Tight Rein

State officials are putting the finishing touches on a master plan to upgrade the West Virginia Capitol Complex in Charleston. From the published reports, the plan sounds as if it is a nearly ground-up replacement plan for virtually everything but the Capitol itself.

Six new office buildings, including a new facility for use by the Legislature, are included in the plan. It would include office space for as many as 2,668 employees.

More than 1,200 employees now occupy the Capitol Complex. Proponents of the proposed improvements note the existing buildings were designed to accommodate only 750 people.

No price tag has been released for the plan, but rest assured it will be astronomical.

Clearly, some improvements at the Capitol Complex would serve West Virginians well. For example, more parking spaces have been needed for years.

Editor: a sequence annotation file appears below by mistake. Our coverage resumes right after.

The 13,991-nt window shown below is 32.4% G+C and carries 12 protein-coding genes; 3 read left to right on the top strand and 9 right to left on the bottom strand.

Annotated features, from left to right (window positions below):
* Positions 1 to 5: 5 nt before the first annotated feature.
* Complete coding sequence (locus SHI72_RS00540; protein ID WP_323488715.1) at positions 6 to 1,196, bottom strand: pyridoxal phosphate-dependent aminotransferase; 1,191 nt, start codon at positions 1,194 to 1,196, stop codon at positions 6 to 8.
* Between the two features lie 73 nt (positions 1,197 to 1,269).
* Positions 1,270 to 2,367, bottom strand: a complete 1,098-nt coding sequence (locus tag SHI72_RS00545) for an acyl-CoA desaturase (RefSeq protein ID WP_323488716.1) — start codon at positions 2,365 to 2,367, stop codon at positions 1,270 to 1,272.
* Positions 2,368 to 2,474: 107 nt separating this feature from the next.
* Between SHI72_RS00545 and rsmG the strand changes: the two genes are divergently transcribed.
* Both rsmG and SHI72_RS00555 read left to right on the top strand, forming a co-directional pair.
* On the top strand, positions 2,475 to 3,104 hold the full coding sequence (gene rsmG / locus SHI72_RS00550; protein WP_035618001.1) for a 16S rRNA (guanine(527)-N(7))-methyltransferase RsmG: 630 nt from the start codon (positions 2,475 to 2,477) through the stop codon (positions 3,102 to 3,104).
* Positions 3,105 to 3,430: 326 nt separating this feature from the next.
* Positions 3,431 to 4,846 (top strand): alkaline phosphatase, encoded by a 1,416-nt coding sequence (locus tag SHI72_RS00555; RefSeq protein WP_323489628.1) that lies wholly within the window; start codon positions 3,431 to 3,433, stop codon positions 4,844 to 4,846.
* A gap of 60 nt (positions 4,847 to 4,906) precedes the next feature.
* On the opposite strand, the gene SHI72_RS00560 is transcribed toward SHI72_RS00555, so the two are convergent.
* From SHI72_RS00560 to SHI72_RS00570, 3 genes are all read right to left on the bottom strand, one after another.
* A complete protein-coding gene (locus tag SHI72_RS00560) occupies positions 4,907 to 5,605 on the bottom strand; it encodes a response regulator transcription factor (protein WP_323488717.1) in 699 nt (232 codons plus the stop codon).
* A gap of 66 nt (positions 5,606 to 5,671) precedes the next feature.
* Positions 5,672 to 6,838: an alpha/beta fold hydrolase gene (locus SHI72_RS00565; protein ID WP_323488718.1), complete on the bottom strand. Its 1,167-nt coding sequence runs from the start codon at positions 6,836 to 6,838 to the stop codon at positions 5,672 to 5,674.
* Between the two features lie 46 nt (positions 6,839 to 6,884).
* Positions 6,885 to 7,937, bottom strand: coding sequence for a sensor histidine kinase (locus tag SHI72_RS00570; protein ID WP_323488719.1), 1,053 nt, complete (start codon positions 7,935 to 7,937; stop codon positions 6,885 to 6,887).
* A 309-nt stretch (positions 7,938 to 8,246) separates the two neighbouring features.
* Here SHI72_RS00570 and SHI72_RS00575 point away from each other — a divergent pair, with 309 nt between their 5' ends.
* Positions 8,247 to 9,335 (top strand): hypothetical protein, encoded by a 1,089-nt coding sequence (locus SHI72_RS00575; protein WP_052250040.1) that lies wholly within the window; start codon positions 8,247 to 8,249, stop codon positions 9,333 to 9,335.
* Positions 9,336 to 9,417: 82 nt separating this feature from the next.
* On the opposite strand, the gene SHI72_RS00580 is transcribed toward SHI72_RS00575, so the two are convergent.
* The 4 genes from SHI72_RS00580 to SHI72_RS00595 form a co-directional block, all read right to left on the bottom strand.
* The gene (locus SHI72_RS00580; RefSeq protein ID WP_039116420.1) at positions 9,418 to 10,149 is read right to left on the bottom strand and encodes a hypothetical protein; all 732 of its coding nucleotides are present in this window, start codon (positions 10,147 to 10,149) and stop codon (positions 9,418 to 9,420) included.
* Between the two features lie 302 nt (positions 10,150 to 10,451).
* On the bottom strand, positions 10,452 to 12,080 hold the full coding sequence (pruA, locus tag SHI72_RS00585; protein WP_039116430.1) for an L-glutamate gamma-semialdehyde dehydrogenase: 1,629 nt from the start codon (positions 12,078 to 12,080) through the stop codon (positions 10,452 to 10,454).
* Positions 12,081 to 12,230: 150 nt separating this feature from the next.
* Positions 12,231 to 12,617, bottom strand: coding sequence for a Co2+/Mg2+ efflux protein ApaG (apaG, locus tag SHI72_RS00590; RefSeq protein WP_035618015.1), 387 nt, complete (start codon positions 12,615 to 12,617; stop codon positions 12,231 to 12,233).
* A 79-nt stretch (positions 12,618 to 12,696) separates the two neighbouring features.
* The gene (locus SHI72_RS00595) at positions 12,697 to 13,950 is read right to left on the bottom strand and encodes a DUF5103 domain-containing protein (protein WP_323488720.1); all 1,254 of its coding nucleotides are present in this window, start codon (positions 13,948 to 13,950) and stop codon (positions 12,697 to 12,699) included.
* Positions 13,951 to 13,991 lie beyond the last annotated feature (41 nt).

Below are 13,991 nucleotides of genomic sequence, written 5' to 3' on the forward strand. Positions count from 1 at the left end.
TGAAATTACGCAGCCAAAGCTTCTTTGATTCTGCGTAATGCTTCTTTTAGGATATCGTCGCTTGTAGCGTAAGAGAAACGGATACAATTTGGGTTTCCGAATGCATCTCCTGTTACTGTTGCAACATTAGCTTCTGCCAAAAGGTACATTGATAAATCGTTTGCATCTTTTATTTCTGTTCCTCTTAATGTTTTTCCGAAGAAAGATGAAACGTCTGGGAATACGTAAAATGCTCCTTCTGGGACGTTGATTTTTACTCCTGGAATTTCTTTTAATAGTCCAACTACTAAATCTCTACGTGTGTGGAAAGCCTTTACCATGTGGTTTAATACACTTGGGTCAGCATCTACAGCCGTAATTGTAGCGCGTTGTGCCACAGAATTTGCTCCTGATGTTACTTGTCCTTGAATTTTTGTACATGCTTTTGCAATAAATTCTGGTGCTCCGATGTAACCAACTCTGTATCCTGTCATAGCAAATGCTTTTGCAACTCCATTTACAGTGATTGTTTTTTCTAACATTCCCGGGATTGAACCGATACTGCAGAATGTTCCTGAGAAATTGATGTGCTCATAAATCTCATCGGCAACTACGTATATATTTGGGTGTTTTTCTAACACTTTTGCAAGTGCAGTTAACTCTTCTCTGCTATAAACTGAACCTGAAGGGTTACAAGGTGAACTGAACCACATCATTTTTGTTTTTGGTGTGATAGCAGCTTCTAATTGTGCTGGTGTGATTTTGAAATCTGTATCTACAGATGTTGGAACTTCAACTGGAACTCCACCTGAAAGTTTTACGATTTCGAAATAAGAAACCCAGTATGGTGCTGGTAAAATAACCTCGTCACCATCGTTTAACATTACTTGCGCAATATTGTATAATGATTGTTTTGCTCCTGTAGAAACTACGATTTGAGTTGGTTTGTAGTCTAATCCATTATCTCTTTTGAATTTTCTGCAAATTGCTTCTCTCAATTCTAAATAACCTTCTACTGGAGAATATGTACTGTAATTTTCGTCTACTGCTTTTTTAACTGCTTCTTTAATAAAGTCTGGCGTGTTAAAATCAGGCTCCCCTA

But why plan for new buildings capable of housing more than twice as many state employees as work in the complex now?

West Virginia’s population has been relatively stable for more than half a century. Is there any prospect more bureaucrats will be needed in the foreseeable future?

No, there is not.

State government spending needs to be kept on a very tight rein. Legislators who at some point will be asked to approve funding for the proposed upgrade should reject somewhere around half of it. Taxpayers finding it increasingly hard to afford luxuries in their own homes should not have to pay for them in Charleston.